With i-PRO cameras with the Secure function, private and public keys are generated at manufacture in the factory and certificates installed at the factory. As there is no way to obtain the private key from the camera externally, there is no risk of the private key being leaked. Also, certificates are signed by a trusted third party, and the private key used for signing is managed strictly by the authority.
As for examination at time of issuing certificates, only certificates for which a request for issuing is appropriately made at manufacture in a Panasonic factory are signed, and stringent measures are taken to prevent unauthorised issuing of certificates. In order to identify certificates issued in this manner, special root CA certificates (digital certificates owned by certificate signer) are used. These root CA certificates are only signed for Panasonic video surveillance system devices, so spoofing can be easily uncovered when the root CA certificate is checked.
3. Panasonic’s secure functions
3.1. SSL/TLS communications
Currently, much communications between video surveillance system devices (for example, network cameras) and clients (PCs, recorders, mobile terminals) is by unencrypted plain text. If packets flowing in switching hubs, routers, and the like between servers and clients can be observed, the content of the communications can easily be snooped on. This includes not just the video data in the communications, but also the IDs/passwords for logging into the cameras, so persons with malicious intent can easily take control of the cameras if they can get inside.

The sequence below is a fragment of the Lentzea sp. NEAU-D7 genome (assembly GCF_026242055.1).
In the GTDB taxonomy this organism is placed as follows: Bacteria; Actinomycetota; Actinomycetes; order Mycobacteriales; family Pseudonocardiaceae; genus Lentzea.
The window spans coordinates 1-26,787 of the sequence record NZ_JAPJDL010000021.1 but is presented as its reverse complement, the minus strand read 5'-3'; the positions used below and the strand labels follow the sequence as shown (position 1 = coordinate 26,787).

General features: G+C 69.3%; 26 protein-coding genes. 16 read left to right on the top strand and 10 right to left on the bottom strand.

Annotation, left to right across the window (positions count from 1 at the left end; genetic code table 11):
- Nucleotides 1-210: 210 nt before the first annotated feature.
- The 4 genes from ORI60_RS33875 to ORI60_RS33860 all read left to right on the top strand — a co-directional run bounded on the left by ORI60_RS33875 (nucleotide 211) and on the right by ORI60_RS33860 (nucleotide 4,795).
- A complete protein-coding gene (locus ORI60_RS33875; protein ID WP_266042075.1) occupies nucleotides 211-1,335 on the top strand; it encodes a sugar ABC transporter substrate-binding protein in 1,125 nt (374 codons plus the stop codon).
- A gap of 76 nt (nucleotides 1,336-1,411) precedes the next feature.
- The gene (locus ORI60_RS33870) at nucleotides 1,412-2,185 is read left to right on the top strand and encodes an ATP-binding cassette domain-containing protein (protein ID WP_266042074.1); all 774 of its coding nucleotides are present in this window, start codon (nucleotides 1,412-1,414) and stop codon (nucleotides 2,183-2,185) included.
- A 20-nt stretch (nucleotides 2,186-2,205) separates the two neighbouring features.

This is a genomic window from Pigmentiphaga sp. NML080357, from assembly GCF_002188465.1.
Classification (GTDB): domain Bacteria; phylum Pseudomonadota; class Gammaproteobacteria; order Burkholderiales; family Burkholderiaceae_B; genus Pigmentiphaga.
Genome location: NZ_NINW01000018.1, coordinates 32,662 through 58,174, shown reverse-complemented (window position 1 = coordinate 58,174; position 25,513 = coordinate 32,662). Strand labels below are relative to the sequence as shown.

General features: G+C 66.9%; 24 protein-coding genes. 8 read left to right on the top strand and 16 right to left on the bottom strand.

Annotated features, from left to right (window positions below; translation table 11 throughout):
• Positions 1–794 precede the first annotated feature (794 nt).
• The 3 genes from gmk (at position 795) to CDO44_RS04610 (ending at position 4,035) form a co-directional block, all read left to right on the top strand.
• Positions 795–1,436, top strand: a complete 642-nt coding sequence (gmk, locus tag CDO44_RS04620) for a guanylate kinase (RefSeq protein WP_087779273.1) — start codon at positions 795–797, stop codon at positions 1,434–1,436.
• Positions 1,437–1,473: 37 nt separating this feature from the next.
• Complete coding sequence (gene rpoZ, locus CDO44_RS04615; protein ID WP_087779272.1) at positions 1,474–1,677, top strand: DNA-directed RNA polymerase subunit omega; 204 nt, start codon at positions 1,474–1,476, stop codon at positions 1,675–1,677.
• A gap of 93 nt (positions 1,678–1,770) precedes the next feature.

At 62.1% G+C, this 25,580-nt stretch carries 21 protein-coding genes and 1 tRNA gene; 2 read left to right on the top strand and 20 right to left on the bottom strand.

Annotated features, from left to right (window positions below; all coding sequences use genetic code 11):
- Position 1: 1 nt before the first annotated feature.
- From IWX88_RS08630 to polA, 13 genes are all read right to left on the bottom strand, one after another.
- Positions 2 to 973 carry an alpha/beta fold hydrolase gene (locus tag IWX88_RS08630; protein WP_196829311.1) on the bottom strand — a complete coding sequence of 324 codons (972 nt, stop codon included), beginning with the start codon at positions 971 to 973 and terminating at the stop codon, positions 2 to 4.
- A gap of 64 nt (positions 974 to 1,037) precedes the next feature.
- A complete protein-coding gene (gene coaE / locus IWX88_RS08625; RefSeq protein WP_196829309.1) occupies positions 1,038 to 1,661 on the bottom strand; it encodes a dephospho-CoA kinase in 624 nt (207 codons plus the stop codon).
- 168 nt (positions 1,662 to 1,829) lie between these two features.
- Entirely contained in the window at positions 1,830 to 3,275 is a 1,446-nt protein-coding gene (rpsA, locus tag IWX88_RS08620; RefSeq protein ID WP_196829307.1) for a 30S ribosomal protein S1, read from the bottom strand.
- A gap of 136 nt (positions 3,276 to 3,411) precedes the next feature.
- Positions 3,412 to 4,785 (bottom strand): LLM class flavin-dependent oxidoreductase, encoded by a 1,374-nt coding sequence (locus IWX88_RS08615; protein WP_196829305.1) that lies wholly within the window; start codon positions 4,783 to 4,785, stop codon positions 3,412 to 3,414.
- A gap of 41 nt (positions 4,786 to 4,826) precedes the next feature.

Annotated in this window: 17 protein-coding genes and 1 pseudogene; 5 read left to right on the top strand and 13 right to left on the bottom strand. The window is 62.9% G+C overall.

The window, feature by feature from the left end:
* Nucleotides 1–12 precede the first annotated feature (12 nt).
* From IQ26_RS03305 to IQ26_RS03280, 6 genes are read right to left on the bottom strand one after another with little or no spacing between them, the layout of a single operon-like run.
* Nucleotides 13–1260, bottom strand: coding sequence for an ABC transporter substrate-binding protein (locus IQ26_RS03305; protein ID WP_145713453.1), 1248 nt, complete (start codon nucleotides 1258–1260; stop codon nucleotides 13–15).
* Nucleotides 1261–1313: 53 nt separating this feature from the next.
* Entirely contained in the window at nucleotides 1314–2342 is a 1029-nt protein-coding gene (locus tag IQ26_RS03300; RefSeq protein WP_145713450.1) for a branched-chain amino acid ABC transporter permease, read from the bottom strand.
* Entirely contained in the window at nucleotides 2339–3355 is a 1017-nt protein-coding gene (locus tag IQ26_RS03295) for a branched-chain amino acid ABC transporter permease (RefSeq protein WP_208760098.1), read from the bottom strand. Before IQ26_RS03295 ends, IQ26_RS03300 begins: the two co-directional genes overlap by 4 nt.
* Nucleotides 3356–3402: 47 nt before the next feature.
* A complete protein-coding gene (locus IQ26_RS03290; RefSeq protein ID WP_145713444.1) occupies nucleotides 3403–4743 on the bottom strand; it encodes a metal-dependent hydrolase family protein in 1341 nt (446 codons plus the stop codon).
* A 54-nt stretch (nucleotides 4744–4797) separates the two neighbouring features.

And by altering the path information and packets themselves, it would be possible to spoof the server. Such problems are solved by using digital certificates preinstalled in i-PRO cameras and communicating by SSL/TLS. Things that can be done by SSL/TLS communications are as follows.
3.1.1. Protection of contents of communications
With SSL/TLS communications, the client first receives a certificate from the server, and the private value that the common key is based on is encoded by the public key included in the certificate. That value is then sent to the server, and the server extracts the common key from the value decrypted by the private key only the server has. Afterward, data to be transmitted based on this common key is encrypted and transmitted. For that reason, even if packets are observed by someone on the transmission path with malicious intent, the data cannot be understood by parties who do not have the private key. SSL/TLS communications can be achieved by entering ‘https://’ in the address bar of a browser.
3.1.2. Guarantee that communications is with the correct server
Next, we explain the mechanism for guaranteeing that the party being communicated with is correct. Judgment of whether or not the party being communicated with is correct is done by signing of a certificate received from the server at start of SSL/TLS communications. As explained in 2.4, what Certificate Authority is signed by is very important.